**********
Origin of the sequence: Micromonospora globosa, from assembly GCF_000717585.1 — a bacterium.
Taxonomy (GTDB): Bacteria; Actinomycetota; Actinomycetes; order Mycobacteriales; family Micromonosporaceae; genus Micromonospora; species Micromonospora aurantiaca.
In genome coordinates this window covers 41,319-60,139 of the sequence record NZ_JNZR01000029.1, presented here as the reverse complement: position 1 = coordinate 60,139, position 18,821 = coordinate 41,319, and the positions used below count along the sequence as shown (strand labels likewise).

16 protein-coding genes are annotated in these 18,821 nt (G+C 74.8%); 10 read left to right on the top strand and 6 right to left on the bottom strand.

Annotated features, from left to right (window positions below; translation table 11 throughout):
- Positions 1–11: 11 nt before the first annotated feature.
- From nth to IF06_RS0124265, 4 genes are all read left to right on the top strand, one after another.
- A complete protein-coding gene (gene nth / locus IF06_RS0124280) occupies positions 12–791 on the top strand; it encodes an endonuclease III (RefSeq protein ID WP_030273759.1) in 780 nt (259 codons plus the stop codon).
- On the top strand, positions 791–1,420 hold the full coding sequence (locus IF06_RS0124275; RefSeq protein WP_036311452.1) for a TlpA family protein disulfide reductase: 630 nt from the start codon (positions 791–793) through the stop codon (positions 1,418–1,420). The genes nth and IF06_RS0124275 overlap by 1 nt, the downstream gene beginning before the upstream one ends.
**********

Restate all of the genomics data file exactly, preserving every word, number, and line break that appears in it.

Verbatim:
Origin of the sequence: Micromonospora globosa, from assembly GCF_000717585.1 — a bacterium.
Taxonomy (GTDB): Bacteria; Actinomycetota; Actinomycetes; order Mycobacteriales; family Micromonosporaceae; genus Micromonospora; species Micromonospora aurantiaca.
In genome coordinates this window covers 41,319-60,139 of the sequence record NZ_JNZR01000029.1, presented here as the reverse complement: position 1 = coordinate 60,139, position 18,821 = coordinate 41,319, and the positions used below count along the sequence as shown (strand labels likewise).

16 protein-coding genes are annotated in these 18,821 nt (G+C 74.8%); 10 read left to right on the top strand and 6 right to left on the bottom strand.

Annotated features, from left to right (window positions below; translation table 11 throughout):
- Positions 1–11: 11 nt before the first annotated feature.
- From nth to IF06_RS0124265, 4 genes are all read left to right on the top strand, one after another.
- A complete protein-coding gene (gene nth / locus IF06_RS0124280) occupies positions 12–791 on the top strand; it encodes an endonuclease III (RefSeq protein ID WP_030273759.1) in 780 nt (259 codons plus the stop codon).
- On the top strand, positions 791–1,420 hold the full coding sequence (locus IF06_RS0124275; RefSeq protein WP_036311452.1) for a TlpA family protein disulfide reductase: 630 nt from the start codon (positions 791–793) through the stop codon (positions 1,418–1,420). The genes nth and IF06_RS0124275 overlap by 1 nt, the downstream gene beginning before the upstream one ends.